Shock and confusion are understandable reactions after being diagnosed with any serious disease, including mesothelioma. Patients diagnosed with mesothelioma often undergo difficult and overwhelming emotions after learning about their condition, treatment options, and prognosis. At the same time, they and their loved ones are trying to quickly absorb a lot of information amid a flurry of tests and consultations with medical experts. After all, rapid responses are crucial to extending patients’ life expectancies after being diagnosed with the aggressive disease. But even after all the meetings with general physicians, pulmonologists, oncologists, radiologists, and others, there are bound to be unanswered questions. Here are a few of the most common questions associated with mesothelioma:

Questions for Your Medical Team

How Did I Get It?

Mesothelioma has been tied to asbestos exposure, and over 3,000 cases are diagnosed in the U.S. every year. Mesothelioma takes 20 to 50 years to develop. If you did not work in an asbestos-related industry, but your spouse or family member did, you may have secondhand exposure.

What Type Do I Have?

Depending on the origin of your mesothelioma, you will have one of four types. Pleural originates in the lungs, peritoneal in the abdomen, pericardial in the heart, and testicular in the testicles. Pleural is the most common, accounting for 75% of cases. Based on symptoms and testing, your doctor should be able to asses quickly which type of mesothelioma you have.

What Stage Is My Cancer?

Staging mesothelioma — determining how far the cancer has spread — is based on the results of exams, imaging tests, and biopsies.  Pleural mesothelioma is the only type for which a formal staging system currently exists and is based on the TNM: T (spread of primary tumor), N (spread of cancer to the nearby lymph nodes), and M (indicates whether the cancer has metastasized to other organs).

What Are My Treatment Options?

Once your cancer is found and staged, your team will discuss your treatment options. Depending on the location and extent, treatment can include chemotherapy, radiation therapy, and/or surgery. A combination of these options may be recommended, but be sure to ask about other treatment options including clinical trials, alternative medicine, and palliative care.

What Is My Prognosis?

Every mesothelioma case is different. Key factors include the patient’s physical condition, age, location of the cancer, the stage, and type of the disease. Treatment can sometimes extend the lives of mesothelioma victims well beyond the usual survival threshold of between 1 to 2 years after diagnosis.

How Is Mesothelioma Diagnosed?  

Specialists are used for mesothelioma diagnoses. From your initial symptoms, doctor visits, X-rays, CT scans, and ultimate diagnosis, time passes and there will be lots of information to take in and process. According to the American Cancer Society, here is a breakdown of a typical process from discovery to diagnosis:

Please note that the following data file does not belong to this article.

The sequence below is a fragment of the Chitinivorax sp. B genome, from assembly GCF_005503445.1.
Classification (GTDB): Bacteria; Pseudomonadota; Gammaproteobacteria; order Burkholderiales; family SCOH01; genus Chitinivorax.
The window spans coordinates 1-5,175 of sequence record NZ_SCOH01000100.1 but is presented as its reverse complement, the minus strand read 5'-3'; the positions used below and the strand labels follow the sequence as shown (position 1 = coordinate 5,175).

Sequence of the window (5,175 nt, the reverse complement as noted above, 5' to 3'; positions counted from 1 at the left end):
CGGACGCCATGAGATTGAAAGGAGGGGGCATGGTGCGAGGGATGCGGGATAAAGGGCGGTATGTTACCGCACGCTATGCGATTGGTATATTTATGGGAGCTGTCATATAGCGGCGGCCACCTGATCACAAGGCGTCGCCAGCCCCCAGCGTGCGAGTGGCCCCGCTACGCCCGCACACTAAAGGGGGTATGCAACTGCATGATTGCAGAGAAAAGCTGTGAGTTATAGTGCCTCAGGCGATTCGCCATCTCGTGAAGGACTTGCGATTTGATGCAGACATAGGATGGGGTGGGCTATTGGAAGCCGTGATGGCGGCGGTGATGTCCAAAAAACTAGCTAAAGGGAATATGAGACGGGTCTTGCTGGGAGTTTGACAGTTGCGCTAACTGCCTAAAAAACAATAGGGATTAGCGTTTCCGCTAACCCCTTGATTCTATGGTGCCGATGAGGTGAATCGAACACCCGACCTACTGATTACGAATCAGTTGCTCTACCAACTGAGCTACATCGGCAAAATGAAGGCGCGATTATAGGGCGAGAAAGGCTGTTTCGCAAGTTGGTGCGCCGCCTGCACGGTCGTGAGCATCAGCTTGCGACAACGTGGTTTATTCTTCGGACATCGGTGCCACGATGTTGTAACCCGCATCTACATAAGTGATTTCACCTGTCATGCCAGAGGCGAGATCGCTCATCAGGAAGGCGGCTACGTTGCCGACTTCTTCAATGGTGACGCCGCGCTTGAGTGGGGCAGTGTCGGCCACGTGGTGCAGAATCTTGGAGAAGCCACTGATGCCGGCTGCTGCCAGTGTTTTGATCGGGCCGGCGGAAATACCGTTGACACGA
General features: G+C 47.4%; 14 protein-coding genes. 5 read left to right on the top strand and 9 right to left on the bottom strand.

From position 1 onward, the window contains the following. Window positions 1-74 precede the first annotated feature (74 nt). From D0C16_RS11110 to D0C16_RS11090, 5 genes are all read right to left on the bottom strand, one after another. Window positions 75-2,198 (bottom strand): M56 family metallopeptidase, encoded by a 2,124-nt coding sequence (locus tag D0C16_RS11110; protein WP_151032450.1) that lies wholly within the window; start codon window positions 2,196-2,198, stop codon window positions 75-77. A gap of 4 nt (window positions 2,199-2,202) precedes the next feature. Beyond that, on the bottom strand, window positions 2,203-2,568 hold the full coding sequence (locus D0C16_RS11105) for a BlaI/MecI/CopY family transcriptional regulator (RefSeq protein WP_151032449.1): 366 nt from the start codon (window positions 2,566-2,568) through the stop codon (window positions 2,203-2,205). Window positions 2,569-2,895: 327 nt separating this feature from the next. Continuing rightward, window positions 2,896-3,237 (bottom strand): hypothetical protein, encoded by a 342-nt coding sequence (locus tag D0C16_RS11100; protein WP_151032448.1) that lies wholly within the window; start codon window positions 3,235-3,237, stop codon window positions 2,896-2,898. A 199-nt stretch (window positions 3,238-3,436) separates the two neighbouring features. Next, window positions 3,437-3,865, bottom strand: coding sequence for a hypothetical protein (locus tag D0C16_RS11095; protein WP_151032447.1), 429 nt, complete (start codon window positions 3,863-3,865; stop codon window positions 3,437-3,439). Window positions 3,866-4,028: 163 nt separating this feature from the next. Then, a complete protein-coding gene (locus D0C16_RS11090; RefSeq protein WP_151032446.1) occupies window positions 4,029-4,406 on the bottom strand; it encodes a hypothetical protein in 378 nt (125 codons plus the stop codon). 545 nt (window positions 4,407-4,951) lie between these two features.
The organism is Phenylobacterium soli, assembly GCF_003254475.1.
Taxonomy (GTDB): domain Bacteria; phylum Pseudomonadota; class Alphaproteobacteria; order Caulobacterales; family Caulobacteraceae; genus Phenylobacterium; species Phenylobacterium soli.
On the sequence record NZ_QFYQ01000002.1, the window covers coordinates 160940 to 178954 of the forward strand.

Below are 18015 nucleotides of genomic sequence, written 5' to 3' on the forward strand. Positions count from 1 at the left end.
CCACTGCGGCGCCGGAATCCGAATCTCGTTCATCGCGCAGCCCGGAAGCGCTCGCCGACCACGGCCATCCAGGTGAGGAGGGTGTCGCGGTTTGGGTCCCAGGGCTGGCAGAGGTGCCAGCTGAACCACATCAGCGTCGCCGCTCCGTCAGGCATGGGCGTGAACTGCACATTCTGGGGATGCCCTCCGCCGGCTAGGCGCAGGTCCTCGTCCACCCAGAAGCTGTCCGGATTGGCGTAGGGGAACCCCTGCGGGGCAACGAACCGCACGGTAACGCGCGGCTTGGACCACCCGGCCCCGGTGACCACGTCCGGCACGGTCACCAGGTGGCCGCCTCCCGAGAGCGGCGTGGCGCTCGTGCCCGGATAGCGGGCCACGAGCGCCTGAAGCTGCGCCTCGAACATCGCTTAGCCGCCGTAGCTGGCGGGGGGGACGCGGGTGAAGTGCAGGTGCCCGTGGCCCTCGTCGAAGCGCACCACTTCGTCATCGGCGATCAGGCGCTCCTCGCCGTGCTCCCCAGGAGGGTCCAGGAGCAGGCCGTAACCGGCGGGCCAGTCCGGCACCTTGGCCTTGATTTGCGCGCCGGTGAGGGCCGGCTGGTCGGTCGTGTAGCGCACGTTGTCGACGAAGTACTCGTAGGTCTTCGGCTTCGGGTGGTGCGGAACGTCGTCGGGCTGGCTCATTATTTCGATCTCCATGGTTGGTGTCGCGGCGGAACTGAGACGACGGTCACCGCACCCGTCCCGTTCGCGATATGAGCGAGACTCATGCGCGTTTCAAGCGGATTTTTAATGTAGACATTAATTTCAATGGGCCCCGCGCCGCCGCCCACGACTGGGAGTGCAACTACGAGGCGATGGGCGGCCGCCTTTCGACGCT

Initial Symptoms: Mesothelioma often goes undiagnosed due to the lack of symptoms or because initial symptoms are common to a variety of illnesses that are not life-threatening. If you worked in a field with heavy asbestos use, symptoms may not present themselves until between 10 and 50 years later. While every case is unique, common symptoms for mesothelioma include:

  • Dry cough or wheezing.
  • Respiratory problems or trouble breathing.
  • Abdomen or chest pain.
  • Pleural effusions.

Consulting with your Physician: If you are experiencing any of the symptoms above, you should see your general physician. While these symptoms alone are not indicative of mesothelioma, if you have worked with or in an asbestos-related field, your doctor will investigate and recommend tests to rule out or confirm cancer. Be prepared to:

  • Review your medical history.
  • Review your work history.
  • Discuss your symptoms.
  • Have physical exams.

Imaging Tests: Testing can be a long and arduous process. It involves multiple diagnostic tools, doctor visits, reviews with specialists, and potential biopsies to determine the nature and extent of your cancer. While there is no standard course of testing, most processes involve two or more of these tests:

  • X-rays.
  • CT scans.
  • MRIs.
  • PET scans.
  • Biopsies.
  • Blood tests.

We Can Help

Developing mesothelioma is directly related to asbestos exposure and is the responsibility of those companies which manufactured, distributed, and sold asbestos products without an adequate warning of the dangers of breathing asbestos. You have options. Weitz & Luxenberg has 30 years of experience in asbestos litigation. We are compassionate and skilled representatives for mesothelioma patients seeking compensation.

If you or your loved one is dealing with mesothelioma, please contact our office at (877) 516-9192 for a free consultation.

  1. American Cancer Society. (n.d.). How Is Malignant Mesothelioma Diagnosed? Retrieved from http://www.cancer.org/cancer/malignantmesothelioma/detailedguide/malignant-mesothelioma-diagnosed
  2. American Cancer Society. (n.d.). How Is Malignant Mesothelioma Staged? Retrieved from http://www.cancer.org/cancer/malignantmesothelioma/detailedguide/malignant-mesothelioma-staging
  3. American Cancer Society. (n.d.). Treatment of Mesothelioma Based on the Extent of the Cancer. Retrieved from http://www.cancer.org/cancer/malignantmesothelioma/detailedguide/malignant-mesothelioma-treating-by-extent

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